The latest Sydney Radio ratings, as industry experts continue to track the performance of 2GB post-Alan Jones, are riveting. Let me remind you of the theories I enunciated when the breakfast Superstar departed. Firstly, the great dilemma when you hire a "one of a kind" identity. Yes, it has an electrifying impact and Jones certainly had that. But it means the station is totally at his mercy and what do you do when he goes? That's the 2GB conundrum in 2021 and we get to watch it live right in front of us. It's like doing a couple of semesters in Radio Programming at AFTRS. Except this isn't theory... it's actually really happening. As we discussed at the time, the fascinating issue is that GB has pretty much got the News/Talk format to itself. There's the ABC but that isn't a commercial competitor: it's not taking any advertising revenue. So, how will GB cope with losing a ratings colossus, given that it doesn't seem to have much competition in its format. The answer with the latest Sydney figures is NOT WELL. The station has dipped another 1.7 down to 11.7 – still number 1 overall but coming under increasing pressure. It's Breakfast ratings are also holding at number 1 but GB has retained only a marginal lead over ABC and KIIS FM where Kyle and Jackie O are launching a dramatic bid to overhaul the AM Breakfast giant later this year. As I say, this is a Programmer's ultimate dream... to see all those theories about mass audience behaviour tested in the kitchen, where the heat is definitely on. So, GB is still up on top, closely shadowed by SMOOTH and KIIS FM. Don't you just love this stuff?
A little personal history now with this photo of the late Bill Marsden, my first ever radio manager at 2MG, Mudgee. He was just the most terrific bloke: met me at the railway station, settled me in and along with Assistant Manager Ron Camplin introduced me to the trade. He left to take over 2LF Young as Manager and was kind enough to hire me as the Breakfast Announcer. Thanks for all you did Bill in getting my career underway.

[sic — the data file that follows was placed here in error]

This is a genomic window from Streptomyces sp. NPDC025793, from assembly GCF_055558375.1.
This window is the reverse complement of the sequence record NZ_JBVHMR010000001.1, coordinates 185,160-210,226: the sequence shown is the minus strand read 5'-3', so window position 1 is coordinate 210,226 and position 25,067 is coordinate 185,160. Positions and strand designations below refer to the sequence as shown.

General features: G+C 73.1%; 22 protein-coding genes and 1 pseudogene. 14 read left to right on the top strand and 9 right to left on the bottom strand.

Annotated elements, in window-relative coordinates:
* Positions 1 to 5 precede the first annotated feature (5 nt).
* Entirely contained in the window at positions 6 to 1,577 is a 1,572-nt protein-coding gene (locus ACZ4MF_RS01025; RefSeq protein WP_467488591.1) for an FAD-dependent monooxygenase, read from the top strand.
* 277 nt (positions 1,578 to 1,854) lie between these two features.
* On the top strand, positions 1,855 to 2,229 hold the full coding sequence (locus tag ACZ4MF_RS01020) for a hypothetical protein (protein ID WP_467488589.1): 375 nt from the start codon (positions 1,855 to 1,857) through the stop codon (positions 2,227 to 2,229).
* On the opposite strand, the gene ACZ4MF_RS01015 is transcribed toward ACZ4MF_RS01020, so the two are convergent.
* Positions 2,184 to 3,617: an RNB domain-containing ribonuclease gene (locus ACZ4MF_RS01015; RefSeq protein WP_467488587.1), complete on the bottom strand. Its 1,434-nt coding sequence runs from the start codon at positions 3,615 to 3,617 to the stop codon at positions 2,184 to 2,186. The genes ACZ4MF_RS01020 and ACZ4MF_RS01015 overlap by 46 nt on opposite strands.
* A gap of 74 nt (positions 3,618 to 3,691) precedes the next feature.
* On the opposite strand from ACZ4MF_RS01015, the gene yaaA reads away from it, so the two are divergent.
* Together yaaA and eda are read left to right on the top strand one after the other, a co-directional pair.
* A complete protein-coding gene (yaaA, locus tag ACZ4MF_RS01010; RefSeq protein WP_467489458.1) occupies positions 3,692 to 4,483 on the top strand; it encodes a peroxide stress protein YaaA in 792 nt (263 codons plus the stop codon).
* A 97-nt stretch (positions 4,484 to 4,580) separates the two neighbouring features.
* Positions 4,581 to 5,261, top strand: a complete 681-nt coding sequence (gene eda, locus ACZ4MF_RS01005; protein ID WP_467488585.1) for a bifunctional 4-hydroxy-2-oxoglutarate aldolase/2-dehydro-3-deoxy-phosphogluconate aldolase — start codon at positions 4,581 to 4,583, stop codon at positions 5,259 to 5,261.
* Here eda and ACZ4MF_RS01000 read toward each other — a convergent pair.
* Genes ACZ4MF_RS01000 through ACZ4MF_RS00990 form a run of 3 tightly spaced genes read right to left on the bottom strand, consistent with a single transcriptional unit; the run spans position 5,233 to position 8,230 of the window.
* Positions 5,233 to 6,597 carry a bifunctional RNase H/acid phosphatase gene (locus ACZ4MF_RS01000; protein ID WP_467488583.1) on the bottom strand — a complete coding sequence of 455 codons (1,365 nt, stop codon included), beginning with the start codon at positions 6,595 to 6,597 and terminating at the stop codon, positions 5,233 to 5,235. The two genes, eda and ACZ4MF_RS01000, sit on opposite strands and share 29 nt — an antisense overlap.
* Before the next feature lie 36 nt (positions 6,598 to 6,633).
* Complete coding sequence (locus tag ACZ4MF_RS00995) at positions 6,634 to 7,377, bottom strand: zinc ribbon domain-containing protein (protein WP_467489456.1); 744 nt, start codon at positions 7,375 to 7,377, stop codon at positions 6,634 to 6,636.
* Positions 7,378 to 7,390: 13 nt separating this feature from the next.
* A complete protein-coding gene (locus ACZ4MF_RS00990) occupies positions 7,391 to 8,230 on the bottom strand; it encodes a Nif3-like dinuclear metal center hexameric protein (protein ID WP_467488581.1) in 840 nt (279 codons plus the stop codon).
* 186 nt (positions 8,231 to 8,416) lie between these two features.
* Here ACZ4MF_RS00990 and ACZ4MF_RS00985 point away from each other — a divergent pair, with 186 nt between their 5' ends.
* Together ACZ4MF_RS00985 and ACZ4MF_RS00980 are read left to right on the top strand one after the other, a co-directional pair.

Some years back – was it on the old Mike Walsh Show or at 3MP? – I was asked to come up with the Five Things that Could Wipe out Life on our Planet. It's interesting to revisit that list, as best I remember it, as we sit here today waiting for the Pandemic to pass.
1. PANDEMIC - the attack from within. Who knows what those mysterious viruses and bacteria have in store for humans? We certainly know what they've done in the past. For some 600 years THE BLACK DEATH repeatedly threatened our species. It returns even today, in these enlightened medical times, with the odd case or two, to remind us that it's still there ready to pounce. We survived the PLAGUE, and all of the associated threats – The Spanish Flu, Ebola, Australia's Hedra Virus, Sars and Covid 19. How many times can you dodge a bullet?
2. THE THREAT FROM THE HEAVENS. They're out there – millions of them – NEO's or Near Earth Objects. And it only takes one of them to sneak through our atmosphere and take out life as you know it. If you have any doubts ask the dinosaurs... they can tell you how it ends.
3. SUPER VOLCANOES. There are average volcanoes and then there are these guys – about a dozen of them are left (including Yellowstone and Lake Taupo in New Zealand) and the eruption of any one of them could threaten us with extinction.
4. GAMMA RAY BURSTS. A very nasty little piece of work indeed. Out in deep space there are giant Black Holes surrounded by masses of stars and even whole galaxies, spinning at close to the speed of light. Every now and again this giant mass of energy explodes into life, sending our bursts of violence across the universe. Scientists say a Gamma Ray burst is the biggest explosion we've seen since the original Big Bang. Anything in its path is toasted.